A short rainstorm and now the sun is streaming through the windows of the new coffee shop I’ve brought my computer to. I don’t drink coffee, but I love coffee shops and this one is really perfect. It is the exact replica of what I would design if I were to open my own coffee shop, although perhaps not exact. It is very much themed in art: Botticelli, Frida Kahlo, Georgia O’Keefe. I think I would theme mine with writing, but the walls, the delicate filigree on some chairs, the bright sofa under the window and the paper flower hanging lamp all exude ingenuity and initiates creativity; all creativity including my writing. It is very easy to get lost in thought and conceive of a vision that works.
This is my second time sitting here, at this same table. As I write this, I have a memoir workshop in about ninety minutes, and I’ve been here since 7:30. It’s now 8:44. My daughter “forced me” to drive her here to pick up an iced chai latte before school which is only up the road. Her incentive for me was that I could sit here and write or “whatever it is that I do” until the class, which is also up the road in a different direction. Her plan was that I sit here with my computer for almost three hours! What was she thinking?!
Well, her begging convinced me, although I’m not sure what the two folks behind the counter think of me nursing my drink until it’s time to pack up for class. I did buy (what I consider) an expensive breakfast – they have the most amazing crepes and worth every penny, although I’m not supposed to tell anyone about it. It’s being kept a secret so that it doesn’t attract the wrong crowd, by which she means people taking up space that are not her and her friends. Honestly, I wouldn’t even know about the place had she not needed a ride to and from.
I digress, though.
I’ve been trying to write this (in my head, at least) for the past two weeks. For the last nine years – I can’t believe it’s been that long! – I’ve attended a memoir workshop class twice a year – six weeks (although it started out at eight weeks) in the fall and then the spring. Two blissful hours of writing, reading what we’ve written, and learning new techniques, and getting writing tips. We come from all walks of life and it is equally entertaining and educational.
With the pandemic, the last three sessions were cancelled. It’s been difficult to keep up on some of my writing since the class is such an inspiration and motivator. We finally received the email from our teacher that we were on for this fall. I was so excited! I put the registration date on my calendar so I wouldn’t get shut out, and I began to prepare by buying a new notebook to write in for this semester. New, clean pages that will optimistically take me through several sessions.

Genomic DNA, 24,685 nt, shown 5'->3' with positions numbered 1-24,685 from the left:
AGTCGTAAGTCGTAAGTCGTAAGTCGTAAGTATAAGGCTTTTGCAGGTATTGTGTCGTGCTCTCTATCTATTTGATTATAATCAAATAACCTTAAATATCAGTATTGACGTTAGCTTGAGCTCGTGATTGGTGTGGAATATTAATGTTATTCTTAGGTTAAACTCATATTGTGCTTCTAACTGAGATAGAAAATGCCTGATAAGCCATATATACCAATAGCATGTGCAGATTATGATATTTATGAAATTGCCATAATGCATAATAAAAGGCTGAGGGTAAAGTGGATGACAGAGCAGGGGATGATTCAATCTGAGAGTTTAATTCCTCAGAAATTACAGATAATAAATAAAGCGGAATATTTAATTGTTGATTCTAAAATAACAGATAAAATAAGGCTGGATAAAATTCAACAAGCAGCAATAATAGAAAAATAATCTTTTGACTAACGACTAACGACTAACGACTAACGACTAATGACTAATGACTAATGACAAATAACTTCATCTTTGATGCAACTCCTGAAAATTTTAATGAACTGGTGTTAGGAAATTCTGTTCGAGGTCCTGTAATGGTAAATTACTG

Then the covid numbers began rising and kept rising. The library made the decision that they wouldn’t have people meeting inside the library building but they also didn’t want to cancel the session again.
They arranged with the next town over to use a pavilion in one of their parks to accomodate us. We’d be going until the middle of October, but we’re hardy upstaters, and half of us had been meeting in a different park for the last year through three seasons, and all the way into November. The pavilion had a roof to keep out the rain, and picnic tables and a dirt floor, and I did not care. We were meeting and connecting and writing.
On the first day, the library provided clipboards to lean on and the teacher brought a pile of cushions for the hard picnic table benches. I brought my own chair which I found more comfortable, but honestly, I may borrow one of the cushions next time.
The park was the perfect atmosphere for writing. A field of green grass, a cool breeze, an empty jungle gym, and a bridge we had to cross over a brook to get to the pavilion. It felt more like a retreat than a class. I took pictures – I always take pictures of places to share and to relive the moments. Sometimes falling headfirst into those photos and reliving those moments help to inspire a new series of writing prompts and ideas to plan for in the future. (I did the same at the coffee shop too. My family is a little tired of my Instagram life, photographing everything, getting the best angles, retakes – what can I say?)
There is also the added advantage that comes with fall. Fall is Back to School which is Back to Writing, and does sort of force me into the chair. I’ve got my writing (school) supplies, I’ve got some new prompts, some new plans for my website, some new angles for my book, and off I go. Out in the world, everything is a writing prompt. How could it not be, especially in fall. Leaves changing, pumpkins on porches, the smell of apples in the orchard, the countdown to Halloween and Thanksgiving and All Saints Day and Advent. And don’t forget the mums!
Everything is crammed into so little time, and we’re still postponing things because of covid.
Nanowrimo is just around the corner.
Election Day is in thirty days. No, it’s not an off year. There are no more off years.
Christmas shopping is short by one weekend.
What will the new year bring?
I just answered the question about my writing plans for winter, which was the first assignment from class. I’m not actually sure I answered the question as much as I skirted around it.
At the end of the WandaVision series on Disney + (spoilers), there was a meme based on Vision’s statement to Wanda: “What is grief but love persevering.” Online was a wave of substitutions for grief and love. The other day, because there is nothing I love more than a good meme, I thought:
What is writing but words persevering.
And I think that sums up writing for me. Taking a jumble of words and making them make sense. Form coherence. Form passion and inspire something, someone. The words keep persevering and the writing pushes on. And as I keep doing that – persevering, pushing on, plotting, and publishing – all that keeps me writing and titles me a writer.